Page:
- Innocence was always presumed until proven otherwise. Even though Jesus was innocent, the court desperately tried to find guilt.
- In capital trials, the Sanhedrin was motivated to save, not destroy, life. – In the case of Jesus, the Sanhedrin was motivated by a desire to murder Him (Matthew 26:66-68).
- Trials were not permitted at night. The bulk of the proceeding against Jesus happened at night.
- A unanimous verdict of guilt would result in the acquittal of the accused. It was presumed that mercy was lacking in the council. – The council unanimously condemned Jesus, who should therefore have been released (Matthew 26:66).
- Witnesses would be the first to administer punishment to the guilty. This action linked their testimony to the consequences in a very personal way. Jesus was handed over to the Romans for execution, distancing the Jews in their minds from actually killing Jesus.
The Injustice of the Sanhedrin
Many Jewish people would have been horrified at how the Great Sanhedrin abandoned their principles when Jesus stood before them.
The Sanhedrin had become increasingly corrupt over time.
The High Priest was supposed to be a lifetime office that a direct descendant of Aaron held. It had become a political football with appointees holding the office for various lengths of time. Herod or Rome dictated who would be a high priest according to what benefited their interests. On one occasion, the brother of a possible high priest maimed the other to prevent him from being the high priest. The Law did not allow high priests who were physically disabled.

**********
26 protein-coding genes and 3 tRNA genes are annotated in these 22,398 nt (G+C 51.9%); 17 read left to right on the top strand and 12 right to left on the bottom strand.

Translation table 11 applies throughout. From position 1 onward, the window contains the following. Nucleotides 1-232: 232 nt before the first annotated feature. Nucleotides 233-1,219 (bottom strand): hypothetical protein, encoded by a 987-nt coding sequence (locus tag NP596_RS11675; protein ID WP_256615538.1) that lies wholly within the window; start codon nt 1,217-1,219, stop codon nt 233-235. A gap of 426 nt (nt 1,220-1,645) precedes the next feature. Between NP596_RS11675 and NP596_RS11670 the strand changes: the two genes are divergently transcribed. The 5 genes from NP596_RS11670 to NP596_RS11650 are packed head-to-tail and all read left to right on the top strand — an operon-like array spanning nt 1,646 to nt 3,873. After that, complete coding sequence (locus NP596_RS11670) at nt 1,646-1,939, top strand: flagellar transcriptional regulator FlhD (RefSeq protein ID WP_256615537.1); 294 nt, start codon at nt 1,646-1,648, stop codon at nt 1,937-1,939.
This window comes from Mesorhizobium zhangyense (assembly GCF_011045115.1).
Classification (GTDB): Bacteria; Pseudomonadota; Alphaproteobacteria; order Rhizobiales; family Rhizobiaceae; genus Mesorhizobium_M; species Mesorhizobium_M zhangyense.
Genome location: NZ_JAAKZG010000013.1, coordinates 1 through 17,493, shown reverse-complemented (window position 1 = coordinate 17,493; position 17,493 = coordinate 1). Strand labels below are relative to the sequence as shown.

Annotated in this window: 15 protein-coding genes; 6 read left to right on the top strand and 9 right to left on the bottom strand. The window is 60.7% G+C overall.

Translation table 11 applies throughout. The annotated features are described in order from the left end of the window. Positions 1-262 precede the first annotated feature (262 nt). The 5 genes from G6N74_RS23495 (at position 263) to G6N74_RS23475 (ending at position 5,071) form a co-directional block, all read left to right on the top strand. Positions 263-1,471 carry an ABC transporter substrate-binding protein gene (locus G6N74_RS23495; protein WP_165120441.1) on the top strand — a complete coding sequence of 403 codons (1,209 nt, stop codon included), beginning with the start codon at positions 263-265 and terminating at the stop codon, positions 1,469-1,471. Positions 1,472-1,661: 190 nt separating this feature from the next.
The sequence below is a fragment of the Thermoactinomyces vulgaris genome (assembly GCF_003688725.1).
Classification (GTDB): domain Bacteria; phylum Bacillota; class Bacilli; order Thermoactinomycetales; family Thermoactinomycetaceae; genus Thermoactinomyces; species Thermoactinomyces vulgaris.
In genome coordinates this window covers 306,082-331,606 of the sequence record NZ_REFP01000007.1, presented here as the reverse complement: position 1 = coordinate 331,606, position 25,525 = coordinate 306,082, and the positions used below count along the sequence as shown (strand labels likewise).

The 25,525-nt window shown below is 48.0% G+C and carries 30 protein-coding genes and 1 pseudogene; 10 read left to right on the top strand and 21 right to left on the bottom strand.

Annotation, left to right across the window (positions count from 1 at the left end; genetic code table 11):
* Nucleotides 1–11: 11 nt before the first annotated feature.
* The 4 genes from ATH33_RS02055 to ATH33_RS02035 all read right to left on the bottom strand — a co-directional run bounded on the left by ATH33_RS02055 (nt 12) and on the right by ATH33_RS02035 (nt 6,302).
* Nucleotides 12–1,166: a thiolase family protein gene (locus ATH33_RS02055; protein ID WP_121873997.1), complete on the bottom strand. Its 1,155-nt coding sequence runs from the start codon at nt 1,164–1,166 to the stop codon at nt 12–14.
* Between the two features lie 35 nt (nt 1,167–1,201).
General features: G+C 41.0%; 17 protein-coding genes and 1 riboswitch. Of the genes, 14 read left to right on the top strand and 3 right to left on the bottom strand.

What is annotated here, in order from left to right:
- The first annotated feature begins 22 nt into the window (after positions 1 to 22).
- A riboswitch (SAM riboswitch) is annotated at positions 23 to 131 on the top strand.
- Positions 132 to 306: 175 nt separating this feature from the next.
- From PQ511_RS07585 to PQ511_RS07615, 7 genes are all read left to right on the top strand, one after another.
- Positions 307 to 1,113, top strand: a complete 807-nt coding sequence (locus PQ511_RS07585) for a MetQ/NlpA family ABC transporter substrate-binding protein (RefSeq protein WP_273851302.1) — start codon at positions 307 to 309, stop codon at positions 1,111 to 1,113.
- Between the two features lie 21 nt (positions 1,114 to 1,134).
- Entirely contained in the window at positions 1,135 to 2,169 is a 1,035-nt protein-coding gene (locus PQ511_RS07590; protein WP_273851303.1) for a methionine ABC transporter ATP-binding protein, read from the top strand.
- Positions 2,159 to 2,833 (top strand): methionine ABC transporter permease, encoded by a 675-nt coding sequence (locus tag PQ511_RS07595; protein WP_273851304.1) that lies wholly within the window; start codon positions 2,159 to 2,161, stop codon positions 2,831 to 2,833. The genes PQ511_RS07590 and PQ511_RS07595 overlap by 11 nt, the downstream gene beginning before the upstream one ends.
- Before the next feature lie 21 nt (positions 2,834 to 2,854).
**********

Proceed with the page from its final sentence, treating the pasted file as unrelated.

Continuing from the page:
Annas was an evil but successful high priest. He held this position for only six or seven years but ensured that five of his sons, Caiaphas a son-in-law, and a grandson, followed him. The family gave Annas all the benefits without the restrictions of actually being the high priest. He gained incredible wealth by controlling all the Temple franchises, including selling sacrifices and exchanging money for coins acceptable to Jewish worshippers.
The Bazaar of Annas, as it was known, was hated by ordinary Jews. It was this bazaar that Jesus twice broke up much to the murderous hostility of Annas and his family. It was before Annas, Caiaphas and their cronies that Jesus stood.
Comparing the Jewish legal principles with what took place in Caiaphas’s palace, we see every rule of justice broken. The Sanhedrin may well have rationalised this by saying they were not placing Jesus on trial but merely trying to find an accusation to bring before the Roman governor Pontius Pilate at trial. How often evil-doers seek to minimise their sin by using rationalisation to deny the reality of their actions.
The Just and the Unjust
Jesus is utterly just, but mankind is totally unjust. The treatment of Jesus before the Sanhedrin demonstrates this.
18 For Christ also hath once suffered for sins, the just for the unjust, that he might bring us to God, being put to death in the flesh, but quickened by the Spirit: (Authorised Version)(1 Peter 3:18)
Jesus, the just one, will put right every injustice, both known and hidden on the day of judgement (Acts 17:31).
He has suffered injustice and so can comfort those who have been wronged at this time.
18 For in that he himself has suffered being tempted, he is able to help those who are tempted.(Hebrews 2:18)
Because Jesus is just, we must prepare to stand before His court where nothing is hidden. At this time, we can experience forgiveness for the wrong we have done. Pardon is because the just, Jesus suffered the punishment for the unjust, us. On the day of judgement, we will be found not guilty if we have put our trust in what Jesus has done for us.
30 brought them out, and said, “Sirs, what must I do to be saved?” 31 They said, “Believe in the Lord Jesus Christ, and you will be saved, you and your household.”(Acts 16:30, 31)